The author presents knowledge as a valuable strategic resource. The maintenance of competitiveness of an organization requires a focused intelligent resource management.The article reveals the role of implicit knowledge in the realization of cognitive capacities of management strategies. The paper shows that the channels of replenishment and distribution of implicit knowledge are social relationships and interpersonal interactions. The author defines the role of social capital in strengthening of intellectual capital. The article reveals the role of technical and organizational initiatives in provision of a comprehensive infrastructure used in knowledge management processes. The paper accentuates the role of initiatives on knowledge management which enhances the competitive position of an organization that uses knowledge technologies and strategies in management processes. The author shows the main issues of the SWOT analysis. This analysis promotes the increase of effectiveness of current infrastructure, coordination of knowledge and business strategy of a company; its adaptation on the market. The author highly estimates the significance of the SWOT analysis for the market evaluation and market position of a company. The SWOT-analysis is interpreted as a business-strategy based on knowledge of the strengths and weaknesses of an organization, its opportunities and threats. The strategy is considered as a balancing on the edge of external environment (potential and risks) and internal capacity of an organization. The inner capacity of an organization, which is characterized as a resource-based approach, is based on resources and capabilities of competitive organization.The article shows the duration and sustainability of resource strategy, discloses its advantages and specificity of the phenomenon of increasing returns. It is shown that knowledge provides increasing returns only when it is used, as demonstrated by a self-reinforcing cycle.
The paper undertakes a précising consideration of the skeptical “dialectical strategy” in Sextus Empiricus’ variation of Pyrrhonism that nowadays enjoys a high acceptance among the scholars. (In doing this the author is much indebted to R. La Sala’s interpretation of dialectical strategy). The key principles of the strategy consist in borrowing presuppositions of dogmatists and using them against the dogmatists themselves for the argument’s sake, without an endorsement of those presuppositions by Sextus. Thus, the author takes these dialectical principles into a scrutiny in respect of 1) normative premises borrowed from the dogmatists as well as 2) how they were utilized by Sextus in his argumentative practice. Normative presuppositions used by Sextus can be divided into logic rules, rules of justification and the notion of things “by nature”, i. e. how they exist independent from cognizing agents. Sextus takes advantage of logic in order to construct valid arguments in accordance to dogmatists’ theories. Particularly, he applies a method of diaeresis for division of genus into parts as well as the implication rules articulated in Stoic logic. Further, premises as to the things “by nature” are considered. Theywere thought to be self-identical, unchangeable and devoid of any inherent contradiction. Taking this premise for granted, Sextus manages to demonstrate all diversity and disagreement on any question (modes of Aenesidemus) and come to conclusion that knowledge has not yet been attained since there is a huge disagreement. As to the rules of justification, Sextus uses the Agrippa’s Trilemma and states that according to the dogmatists’ rules any proof has not been the case since the principles of justification are not met. Finally, the skeptical methods of exposition and argumentation come to the fore. Sextus uses the sumperigra>fein rule (La Sala) and undermines the most general concepts of dogmatists coming to the particular ones.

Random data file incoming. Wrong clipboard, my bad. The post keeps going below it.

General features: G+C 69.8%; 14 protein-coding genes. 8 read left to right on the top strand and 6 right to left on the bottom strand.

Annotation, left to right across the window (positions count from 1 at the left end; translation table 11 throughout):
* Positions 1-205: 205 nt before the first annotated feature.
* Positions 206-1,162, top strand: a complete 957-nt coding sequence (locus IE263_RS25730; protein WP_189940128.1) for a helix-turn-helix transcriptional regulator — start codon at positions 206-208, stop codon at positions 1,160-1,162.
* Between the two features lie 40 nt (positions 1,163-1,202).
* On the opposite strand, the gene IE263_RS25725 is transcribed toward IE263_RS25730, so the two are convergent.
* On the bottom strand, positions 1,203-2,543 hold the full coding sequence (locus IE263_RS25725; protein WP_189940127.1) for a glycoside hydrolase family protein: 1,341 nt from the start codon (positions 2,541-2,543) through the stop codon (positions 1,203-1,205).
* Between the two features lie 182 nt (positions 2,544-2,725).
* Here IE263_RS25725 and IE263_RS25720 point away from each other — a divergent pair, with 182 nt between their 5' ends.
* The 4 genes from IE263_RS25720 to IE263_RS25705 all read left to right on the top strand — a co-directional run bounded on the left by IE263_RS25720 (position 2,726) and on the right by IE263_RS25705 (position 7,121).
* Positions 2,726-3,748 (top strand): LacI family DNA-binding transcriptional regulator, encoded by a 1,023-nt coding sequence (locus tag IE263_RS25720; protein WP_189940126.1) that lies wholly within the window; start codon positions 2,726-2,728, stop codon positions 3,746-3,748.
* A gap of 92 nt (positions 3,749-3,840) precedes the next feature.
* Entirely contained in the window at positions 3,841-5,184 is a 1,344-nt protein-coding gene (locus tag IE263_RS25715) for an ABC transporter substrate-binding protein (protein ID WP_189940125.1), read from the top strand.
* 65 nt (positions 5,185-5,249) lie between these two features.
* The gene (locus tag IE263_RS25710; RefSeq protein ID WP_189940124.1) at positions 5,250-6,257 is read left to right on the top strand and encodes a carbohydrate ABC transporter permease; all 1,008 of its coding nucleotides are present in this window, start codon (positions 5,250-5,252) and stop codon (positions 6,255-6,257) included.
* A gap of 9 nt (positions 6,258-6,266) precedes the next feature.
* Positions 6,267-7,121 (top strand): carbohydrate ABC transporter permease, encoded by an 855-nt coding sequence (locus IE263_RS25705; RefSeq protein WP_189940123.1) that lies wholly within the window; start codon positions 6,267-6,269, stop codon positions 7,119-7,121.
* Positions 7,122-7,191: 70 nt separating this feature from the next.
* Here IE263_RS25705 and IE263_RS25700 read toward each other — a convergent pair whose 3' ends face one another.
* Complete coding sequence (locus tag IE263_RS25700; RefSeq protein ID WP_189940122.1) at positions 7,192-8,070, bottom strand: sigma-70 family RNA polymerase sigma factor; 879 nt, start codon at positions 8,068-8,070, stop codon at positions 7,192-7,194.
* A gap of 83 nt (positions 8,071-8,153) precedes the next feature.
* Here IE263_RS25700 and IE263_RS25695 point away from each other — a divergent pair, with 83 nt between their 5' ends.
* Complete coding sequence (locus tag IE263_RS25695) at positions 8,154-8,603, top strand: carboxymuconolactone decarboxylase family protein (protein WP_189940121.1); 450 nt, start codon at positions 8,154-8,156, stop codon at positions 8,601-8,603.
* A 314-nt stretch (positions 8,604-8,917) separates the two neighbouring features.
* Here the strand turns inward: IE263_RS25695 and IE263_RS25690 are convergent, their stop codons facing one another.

One of the main questions of philosophy of science in XX – beginning of XXI centuries is the problem of demarcation – how to distinguish between science and metaphysics. To solve the problem the philosophers of logical positivism suggested the verifiability criterion: scientific theory must be empirically verifiable. Philosophers of postpositivism criticized the verifiability criterion and suggested the falsifiability criterion: there must be possibility for the scientific theory of showing empirically to be false. We suggest a thought technical experiment and examples from the history of natural sciences which do not satisfy the falsifiability criterion and that is why must be declared as metaphysical but are not so. For example the ideas of atom, electron, “electrical matter” in physics and chemistry, infection and gene in biology were metaphysical, but now they are considered to be real and scientific. Such cases happened when the phenomenon is caused by something which can not be discovered at least by modern science, but it really exists. And even if the reason is real and can be discovered and become scientific in future, now it has status of metaphysical idea. So we conclude that neither verifiability criterion no falsifiability criterion can clearly solve the demarcation problem and separate science and metaphysics. Whereas the verifiability criterion can increase the quantity of scientific theories because of naming non-scientific theories as scientific (for example, the theory “All swans are white”, or “it storms because Neptune is angry”), the falsifiability criterion on the contrary decreases the quantity of scientific theories because of naming scientific theories as non-scientific. We conclude that neither verifiability criterion no falsifiability criterion can be the only clear criteria for solving the demarcation problem and distinguish scientific and metaphysic knowledge. The falsifiability criterion makes science constricted, and there are scientific ideas and statements which can not be shown to be false.